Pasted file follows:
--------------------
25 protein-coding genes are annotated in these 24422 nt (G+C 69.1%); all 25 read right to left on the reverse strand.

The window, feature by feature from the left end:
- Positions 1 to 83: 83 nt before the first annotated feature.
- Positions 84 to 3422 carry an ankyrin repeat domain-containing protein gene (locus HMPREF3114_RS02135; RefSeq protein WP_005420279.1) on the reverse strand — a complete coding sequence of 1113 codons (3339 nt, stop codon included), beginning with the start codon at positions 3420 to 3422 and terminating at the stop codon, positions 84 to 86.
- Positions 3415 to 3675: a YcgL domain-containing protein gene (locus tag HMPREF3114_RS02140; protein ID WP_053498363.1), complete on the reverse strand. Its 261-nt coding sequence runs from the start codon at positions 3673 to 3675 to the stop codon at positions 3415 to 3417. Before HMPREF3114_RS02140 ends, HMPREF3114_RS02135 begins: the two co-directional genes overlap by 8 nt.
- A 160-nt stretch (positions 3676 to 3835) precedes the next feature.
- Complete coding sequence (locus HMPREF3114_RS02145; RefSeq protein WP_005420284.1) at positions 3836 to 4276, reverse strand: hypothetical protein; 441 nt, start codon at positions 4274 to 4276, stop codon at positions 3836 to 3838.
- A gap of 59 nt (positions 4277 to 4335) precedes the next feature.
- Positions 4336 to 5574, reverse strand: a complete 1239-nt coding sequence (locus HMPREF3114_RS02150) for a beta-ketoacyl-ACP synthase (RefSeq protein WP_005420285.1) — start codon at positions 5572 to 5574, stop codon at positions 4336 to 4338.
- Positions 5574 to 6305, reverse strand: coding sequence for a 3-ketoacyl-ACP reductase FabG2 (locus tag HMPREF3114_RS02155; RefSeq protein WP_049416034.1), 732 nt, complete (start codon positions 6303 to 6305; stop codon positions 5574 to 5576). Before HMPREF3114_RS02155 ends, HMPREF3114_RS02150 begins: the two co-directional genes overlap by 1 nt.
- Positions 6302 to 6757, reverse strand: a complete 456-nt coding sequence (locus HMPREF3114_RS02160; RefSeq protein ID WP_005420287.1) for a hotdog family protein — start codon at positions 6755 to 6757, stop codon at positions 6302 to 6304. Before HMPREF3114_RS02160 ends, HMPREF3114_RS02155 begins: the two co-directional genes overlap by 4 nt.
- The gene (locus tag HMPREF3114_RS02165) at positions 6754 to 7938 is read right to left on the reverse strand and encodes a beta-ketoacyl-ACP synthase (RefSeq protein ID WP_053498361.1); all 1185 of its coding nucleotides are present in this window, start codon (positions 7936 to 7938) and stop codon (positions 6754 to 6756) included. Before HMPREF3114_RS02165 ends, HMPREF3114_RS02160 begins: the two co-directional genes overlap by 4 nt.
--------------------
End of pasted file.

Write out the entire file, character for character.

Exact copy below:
25 protein-coding genes are annotated in these 24422 nt (G+C 69.1%); all 25 read right to left on the reverse strand.

The window, feature by feature from the left end:
- Positions 1 to 83: 83 nt before the first annotated feature.
- Positions 84 to 3422 carry an ankyrin repeat domain-containing protein gene (locus HMPREF3114_RS02135; RefSeq protein WP_005420279.1) on the reverse strand — a complete coding sequence of 1113 codons (3339 nt, stop codon included), beginning with the start codon at positions 3420 to 3422 and terminating at the stop codon, positions 84 to 86.
- Positions 3415 to 3675: a YcgL domain-containing protein gene (locus tag HMPREF3114_RS02140; protein ID WP_053498363.1), complete on the reverse strand. Its 261-nt coding sequence runs from the start codon at positions 3673 to 3675 to the stop codon at positions 3415 to 3417. Before HMPREF3114_RS02140 ends, HMPREF3114_RS02135 begins: the two co-directional genes overlap by 8 nt.
- A 160-nt stretch (positions 3676 to 3835) precedes the next feature.
- Complete coding sequence (locus HMPREF3114_RS02145; RefSeq protein WP_005420284.1) at positions 3836 to 4276, reverse strand: hypothetical protein; 441 nt, start codon at positions 4274 to 4276, stop codon at positions 3836 to 3838.
- A gap of 59 nt (positions 4277 to 4335) precedes the next feature.
- Positions 4336 to 5574, reverse strand: a complete 1239-nt coding sequence (locus HMPREF3114_RS02150) for a beta-ketoacyl-ACP synthase (RefSeq protein WP_005420285.1) — start codon at positions 5572 to 5574, stop codon at positions 4336 to 4338.
- Positions 5574 to 6305, reverse strand: coding sequence for a 3-ketoacyl-ACP reductase FabG2 (locus tag HMPREF3114_RS02155; RefSeq protein WP_049416034.1), 732 nt, complete (start codon positions 6303 to 6305; stop codon positions 5574 to 5576). Before HMPREF3114_RS02155 ends, HMPREF3114_RS02150 begins: the two co-directional genes overlap by 1 nt.
- Positions 6302 to 6757, reverse strand: a complete 456-nt coding sequence (locus HMPREF3114_RS02160; RefSeq protein ID WP_005420287.1) for a hotdog family protein — start codon at positions 6755 to 6757, stop codon at positions 6302 to 6304. Before HMPREF3114_RS02160 ends, HMPREF3114_RS02155 begins: the two co-directional genes overlap by 4 nt.
- The gene (locus tag HMPREF3114_RS02165) at positions 6754 to 7938 is read right to left on the reverse strand and encodes a beta-ketoacyl-ACP synthase (RefSeq protein ID WP_053498361.1); all 1185 of its coding nucleotides are present in this window, start codon (positions 7936 to 7938) and stop codon (positions 6754 to 6756) included. Before HMPREF3114_RS02165 ends, HMPREF3114_RS02160 begins: the two co-directional genes overlap by 4 nt.